However, Dogues are known for their drooling habits, which can lead to messy faces and necks. Regular cleaning of their facial folds and wrinkles is necessary to prevent skin irritation and infection. Using a damp cloth or specially formulated wipes can help keep their skin clean and healthy.

Health Concerns for Dogue de Bordeaux

Like many large breeds, the Dogue de Bordeaux is prone to certain health issues that potential owners should be aware of. These include:

  • Hip dysplasia: A genetic condition that causes the hip joint to develop abnormally, leading to pain and mobility issues.
  • Elbow dysplasia: Similar to hip dysplasia, this condition affects the elbow joint and can cause lameness.
  • Bloat: A life-threatening condition in which the stomach fills with gas and twists on itself, cutting off blood supply.
  • Heart problems: Dogues are prone to heart conditions such as dilated cardiomyopathy and aortic stenosis.
  • Eye conditions: Issues such as cherry eye, entropion, and ectropion can affect Dogues due to their facial structure.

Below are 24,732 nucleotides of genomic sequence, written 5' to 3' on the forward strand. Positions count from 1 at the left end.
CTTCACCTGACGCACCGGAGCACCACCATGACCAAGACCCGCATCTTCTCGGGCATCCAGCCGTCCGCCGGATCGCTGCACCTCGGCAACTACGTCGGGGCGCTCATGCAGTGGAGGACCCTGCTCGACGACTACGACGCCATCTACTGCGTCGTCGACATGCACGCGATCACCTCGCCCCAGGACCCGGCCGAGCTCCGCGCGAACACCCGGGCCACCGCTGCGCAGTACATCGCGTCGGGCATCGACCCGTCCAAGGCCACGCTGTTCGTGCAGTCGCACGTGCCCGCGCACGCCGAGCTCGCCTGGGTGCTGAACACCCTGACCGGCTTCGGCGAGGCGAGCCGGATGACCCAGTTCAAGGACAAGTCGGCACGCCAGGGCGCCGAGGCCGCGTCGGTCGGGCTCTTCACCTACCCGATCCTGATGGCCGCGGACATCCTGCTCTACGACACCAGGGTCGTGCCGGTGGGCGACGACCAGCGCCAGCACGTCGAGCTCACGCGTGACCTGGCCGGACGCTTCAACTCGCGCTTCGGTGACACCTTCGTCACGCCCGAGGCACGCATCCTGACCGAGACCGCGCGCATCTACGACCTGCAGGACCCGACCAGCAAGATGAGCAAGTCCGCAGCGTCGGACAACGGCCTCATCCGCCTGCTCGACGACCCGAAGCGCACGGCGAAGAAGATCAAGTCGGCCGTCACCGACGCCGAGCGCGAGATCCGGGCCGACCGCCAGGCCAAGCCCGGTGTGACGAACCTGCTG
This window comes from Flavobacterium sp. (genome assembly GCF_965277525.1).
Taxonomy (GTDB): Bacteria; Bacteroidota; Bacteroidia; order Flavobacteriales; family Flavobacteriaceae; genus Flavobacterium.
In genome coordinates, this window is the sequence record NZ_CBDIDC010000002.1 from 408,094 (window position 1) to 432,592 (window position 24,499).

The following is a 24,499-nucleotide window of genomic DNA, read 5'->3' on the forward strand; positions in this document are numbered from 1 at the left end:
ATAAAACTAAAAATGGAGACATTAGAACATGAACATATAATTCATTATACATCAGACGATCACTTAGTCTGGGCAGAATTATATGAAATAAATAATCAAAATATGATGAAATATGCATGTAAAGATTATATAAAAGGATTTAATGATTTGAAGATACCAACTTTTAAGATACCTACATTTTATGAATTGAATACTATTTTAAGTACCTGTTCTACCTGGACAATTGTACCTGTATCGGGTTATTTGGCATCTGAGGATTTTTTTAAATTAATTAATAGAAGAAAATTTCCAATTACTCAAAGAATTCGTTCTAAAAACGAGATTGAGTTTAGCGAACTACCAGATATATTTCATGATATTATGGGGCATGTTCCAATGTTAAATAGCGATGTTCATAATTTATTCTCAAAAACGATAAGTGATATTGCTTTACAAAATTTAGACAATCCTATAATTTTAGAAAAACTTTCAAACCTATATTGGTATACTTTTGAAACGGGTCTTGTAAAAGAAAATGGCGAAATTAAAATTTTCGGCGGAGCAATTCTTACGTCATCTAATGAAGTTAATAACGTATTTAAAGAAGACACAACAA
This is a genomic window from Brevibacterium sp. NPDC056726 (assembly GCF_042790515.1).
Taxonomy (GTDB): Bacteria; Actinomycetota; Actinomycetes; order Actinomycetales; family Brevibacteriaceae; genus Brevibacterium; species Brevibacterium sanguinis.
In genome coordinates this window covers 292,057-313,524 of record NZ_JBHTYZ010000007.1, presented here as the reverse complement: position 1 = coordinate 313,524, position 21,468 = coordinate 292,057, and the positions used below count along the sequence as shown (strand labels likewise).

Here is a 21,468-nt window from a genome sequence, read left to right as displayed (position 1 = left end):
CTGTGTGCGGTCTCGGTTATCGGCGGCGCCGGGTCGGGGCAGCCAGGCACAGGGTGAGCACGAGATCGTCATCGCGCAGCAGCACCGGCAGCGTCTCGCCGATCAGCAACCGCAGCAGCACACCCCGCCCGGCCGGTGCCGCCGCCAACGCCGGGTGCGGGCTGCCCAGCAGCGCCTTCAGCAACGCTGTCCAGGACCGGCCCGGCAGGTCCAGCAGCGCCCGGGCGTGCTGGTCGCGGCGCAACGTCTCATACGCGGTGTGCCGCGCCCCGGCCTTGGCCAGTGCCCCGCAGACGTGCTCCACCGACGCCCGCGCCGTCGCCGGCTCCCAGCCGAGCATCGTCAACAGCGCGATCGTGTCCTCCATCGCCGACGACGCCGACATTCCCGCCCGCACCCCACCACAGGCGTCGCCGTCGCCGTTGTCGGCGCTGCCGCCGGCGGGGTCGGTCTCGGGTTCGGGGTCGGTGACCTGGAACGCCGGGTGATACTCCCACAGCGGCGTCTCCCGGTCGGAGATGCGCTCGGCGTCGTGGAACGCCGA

• Heat-related illnesses: The breed’s short muzzle and thick skin make them susceptible to overheating and heat stroke.

To help minimize the risk of these health issues, it’s important to work with a reputable breeder who conducts health screenings on their breeding stock. Regular veterinary check-ups, a balanced diet, and appropriate exercise can also help maintain your Dogue’s overall health and well-being. It’s worth noting that the average lifespan of a Dogue de Bordeaux is relatively short at 5-8 years, so potential owners should be prepared for the emotional and financial commitment of caring for a large breed with a limited lifespan.